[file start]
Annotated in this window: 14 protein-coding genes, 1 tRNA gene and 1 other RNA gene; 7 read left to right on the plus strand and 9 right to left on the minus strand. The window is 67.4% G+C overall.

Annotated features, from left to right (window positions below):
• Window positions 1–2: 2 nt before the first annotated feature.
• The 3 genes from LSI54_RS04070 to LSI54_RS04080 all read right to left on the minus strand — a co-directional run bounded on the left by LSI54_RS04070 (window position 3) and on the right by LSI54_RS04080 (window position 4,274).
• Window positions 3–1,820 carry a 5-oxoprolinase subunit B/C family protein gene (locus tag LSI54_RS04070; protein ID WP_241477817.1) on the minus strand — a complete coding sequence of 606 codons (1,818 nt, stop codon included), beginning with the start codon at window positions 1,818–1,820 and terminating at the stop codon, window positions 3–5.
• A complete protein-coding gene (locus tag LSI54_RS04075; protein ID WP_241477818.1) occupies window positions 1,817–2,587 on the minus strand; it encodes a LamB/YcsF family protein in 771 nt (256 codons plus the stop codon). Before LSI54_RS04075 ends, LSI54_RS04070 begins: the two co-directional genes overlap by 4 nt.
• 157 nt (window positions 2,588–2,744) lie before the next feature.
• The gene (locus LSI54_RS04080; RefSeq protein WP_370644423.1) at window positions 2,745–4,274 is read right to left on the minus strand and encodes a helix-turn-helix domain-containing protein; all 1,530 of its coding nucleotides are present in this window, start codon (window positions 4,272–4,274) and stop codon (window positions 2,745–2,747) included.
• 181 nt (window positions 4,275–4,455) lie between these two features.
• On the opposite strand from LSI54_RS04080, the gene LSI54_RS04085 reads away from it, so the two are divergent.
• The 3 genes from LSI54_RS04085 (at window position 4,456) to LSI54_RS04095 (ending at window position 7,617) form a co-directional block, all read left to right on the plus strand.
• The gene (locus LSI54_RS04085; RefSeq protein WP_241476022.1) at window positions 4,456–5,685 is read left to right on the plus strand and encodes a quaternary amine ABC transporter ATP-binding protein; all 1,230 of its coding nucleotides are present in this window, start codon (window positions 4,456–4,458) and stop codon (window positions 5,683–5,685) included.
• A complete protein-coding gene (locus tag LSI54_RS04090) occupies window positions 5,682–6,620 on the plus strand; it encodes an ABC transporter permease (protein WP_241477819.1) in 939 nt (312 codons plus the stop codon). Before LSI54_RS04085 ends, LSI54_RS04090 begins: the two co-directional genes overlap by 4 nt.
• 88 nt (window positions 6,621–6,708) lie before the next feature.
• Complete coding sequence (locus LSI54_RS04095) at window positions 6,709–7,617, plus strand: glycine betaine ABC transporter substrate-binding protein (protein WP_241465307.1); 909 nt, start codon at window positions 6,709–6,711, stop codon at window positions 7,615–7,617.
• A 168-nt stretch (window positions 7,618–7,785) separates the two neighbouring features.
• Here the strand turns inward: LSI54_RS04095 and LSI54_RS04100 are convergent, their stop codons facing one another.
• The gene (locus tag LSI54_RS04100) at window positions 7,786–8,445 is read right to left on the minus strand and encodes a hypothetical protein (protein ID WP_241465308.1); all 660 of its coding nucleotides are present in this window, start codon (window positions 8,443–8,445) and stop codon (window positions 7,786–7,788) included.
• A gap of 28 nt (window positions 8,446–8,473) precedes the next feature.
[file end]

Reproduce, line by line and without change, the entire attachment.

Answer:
Annotated in this window: 14 protein-coding genes, 1 tRNA gene and 1 other RNA gene; 7 read left to right on the plus strand and 9 right to left on the minus strand. The window is 67.4% G+C overall.

Annotated features, from left to right (window positions below):
• Window positions 1–2: 2 nt before the first annotated feature.
• The 3 genes from LSI54_RS04070 to LSI54_RS04080 all read right to left on the minus strand — a co-directional run bounded on the left by LSI54_RS04070 (window position 3) and on the right by LSI54_RS04080 (window position 4,274).
• Window positions 3–1,820 carry a 5-oxoprolinase subunit B/C family protein gene (locus tag LSI54_RS04070; protein ID WP_241477817.1) on the minus strand — a complete coding sequence of 606 codons (1,818 nt, stop codon included), beginning with the start codon at window positions 1,818–1,820 and terminating at the stop codon, window positions 3–5.
• A complete protein-coding gene (locus tag LSI54_RS04075; protein ID WP_241477818.1) occupies window positions 1,817–2,587 on the minus strand; it encodes a LamB/YcsF family protein in 771 nt (256 codons plus the stop codon). Before LSI54_RS04075 ends, LSI54_RS04070 begins: the two co-directional genes overlap by 4 nt.
• 157 nt (window positions 2,588–2,744) lie before the next feature.
• The gene (locus LSI54_RS04080; RefSeq protein WP_370644423.1) at window positions 2,745–4,274 is read right to left on the minus strand and encodes a helix-turn-helix domain-containing protein; all 1,530 of its coding nucleotides are present in this window, start codon (window positions 4,272–4,274) and stop codon (window positions 2,745–2,747) included.
• 181 nt (window positions 4,275–4,455) lie between these two features.
• On the opposite strand from LSI54_RS04080, the gene LSI54_RS04085 reads away from it, so the two are divergent.
• The 3 genes from LSI54_RS04085 (at window position 4,456) to LSI54_RS04095 (ending at window position 7,617) form a co-directional block, all read left to right on the plus strand.
• The gene (locus LSI54_RS04085; RefSeq protein WP_241476022.1) at window positions 4,456–5,685 is read left to right on the plus strand and encodes a quaternary amine ABC transporter ATP-binding protein; all 1,230 of its coding nucleotides are present in this window, start codon (window positions 4,456–4,458) and stop codon (window positions 5,683–5,685) included.
• A complete protein-coding gene (locus tag LSI54_RS04090) occupies window positions 5,682–6,620 on the plus strand; it encodes an ABC transporter permease (protein WP_241477819.1) in 939 nt (312 codons plus the stop codon). Before LSI54_RS04085 ends, LSI54_RS04090 begins: the two co-directional genes overlap by 4 nt.
• 88 nt (window positions 6,621–6,708) lie before the next feature.
• Complete coding sequence (locus LSI54_RS04095) at window positions 6,709–7,617, plus strand: glycine betaine ABC transporter substrate-binding protein (protein WP_241465307.1); 909 nt, start codon at window positions 6,709–6,711, stop codon at window positions 7,615–7,617.
• A 168-nt stretch (window positions 7,618–7,785) separates the two neighbouring features.
• Here the strand turns inward: LSI54_RS04095 and LSI54_RS04100 are convergent, their stop codons facing one another.
• The gene (locus tag LSI54_RS04100) at window positions 7,786–8,445 is read right to left on the minus strand and encodes a hypothetical protein (protein ID WP_241465308.1); all 660 of its coding nucleotides are present in this window, start codon (window positions 8,443–8,445) and stop codon (window positions 7,786–7,788) included.
• A gap of 28 nt (window positions 8,446–8,473) precedes the next feature.